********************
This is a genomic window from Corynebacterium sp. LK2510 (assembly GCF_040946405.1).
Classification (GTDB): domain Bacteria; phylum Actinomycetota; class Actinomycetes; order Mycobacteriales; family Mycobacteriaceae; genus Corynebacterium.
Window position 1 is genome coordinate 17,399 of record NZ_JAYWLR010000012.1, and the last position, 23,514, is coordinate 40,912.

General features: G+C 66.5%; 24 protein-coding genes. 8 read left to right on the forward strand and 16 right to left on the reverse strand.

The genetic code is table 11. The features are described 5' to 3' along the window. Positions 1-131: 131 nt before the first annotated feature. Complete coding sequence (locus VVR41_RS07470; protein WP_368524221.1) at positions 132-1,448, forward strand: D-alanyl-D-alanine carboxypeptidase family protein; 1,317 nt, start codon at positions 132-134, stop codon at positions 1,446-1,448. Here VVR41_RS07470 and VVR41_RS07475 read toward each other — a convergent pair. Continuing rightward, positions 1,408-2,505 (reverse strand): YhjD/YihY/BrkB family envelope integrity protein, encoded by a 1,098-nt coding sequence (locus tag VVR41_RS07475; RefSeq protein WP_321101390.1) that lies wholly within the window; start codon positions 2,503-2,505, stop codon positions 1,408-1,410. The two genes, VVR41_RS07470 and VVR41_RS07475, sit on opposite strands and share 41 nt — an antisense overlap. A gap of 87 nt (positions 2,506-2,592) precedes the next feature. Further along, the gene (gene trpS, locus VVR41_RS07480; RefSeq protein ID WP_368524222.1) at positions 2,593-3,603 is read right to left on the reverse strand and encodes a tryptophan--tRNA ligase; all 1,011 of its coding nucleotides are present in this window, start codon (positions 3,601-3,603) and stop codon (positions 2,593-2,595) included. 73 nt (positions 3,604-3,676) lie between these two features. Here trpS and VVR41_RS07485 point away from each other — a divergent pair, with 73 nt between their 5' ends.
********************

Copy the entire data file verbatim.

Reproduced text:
This is a genomic window from Corynebacterium sp. LK2510 (assembly GCF_040946405.1).
Classification (GTDB): domain Bacteria; phylum Actinomycetota; class Actinomycetes; order Mycobacteriales; family Mycobacteriaceae; genus Corynebacterium.
Window position 1 is genome coordinate 17,399 of record NZ_JAYWLR010000012.1, and the last position, 23,514, is coordinate 40,912.

General features: G+C 66.5%; 24 protein-coding genes. 8 read left to right on the forward strand and 16 right to left on the reverse strand.

The genetic code is table 11. The features are described 5' to 3' along the window. Positions 1-131: 131 nt before the first annotated feature. Complete coding sequence (locus VVR41_RS07470; protein WP_368524221.1) at positions 132-1,448, forward strand: D-alanyl-D-alanine carboxypeptidase family protein; 1,317 nt, start codon at positions 132-134, stop codon at positions 1,446-1,448. Here VVR41_RS07470 and VVR41_RS07475 read toward each other — a convergent pair. Continuing rightward, positions 1,408-2,505 (reverse strand): YhjD/YihY/BrkB family envelope integrity protein, encoded by a 1,098-nt coding sequence (locus tag VVR41_RS07475; RefSeq protein WP_321101390.1) that lies wholly within the window; start codon positions 2,503-2,505, stop codon positions 1,408-1,410. The two genes, VVR41_RS07470 and VVR41_RS07475, sit on opposite strands and share 41 nt — an antisense overlap. A gap of 87 nt (positions 2,506-2,592) precedes the next feature. Further along, the gene (gene trpS, locus VVR41_RS07480; RefSeq protein ID WP_368524222.1) at positions 2,593-3,603 is read right to left on the reverse strand and encodes a tryptophan--tRNA ligase; all 1,011 of its coding nucleotides are present in this window, start codon (positions 3,601-3,603) and stop codon (positions 2,593-2,595) included. 73 nt (positions 3,604-3,676) lie between these two features. Here trpS and VVR41_RS07485 point away from each other — a divergent pair, with 73 nt between their 5' ends.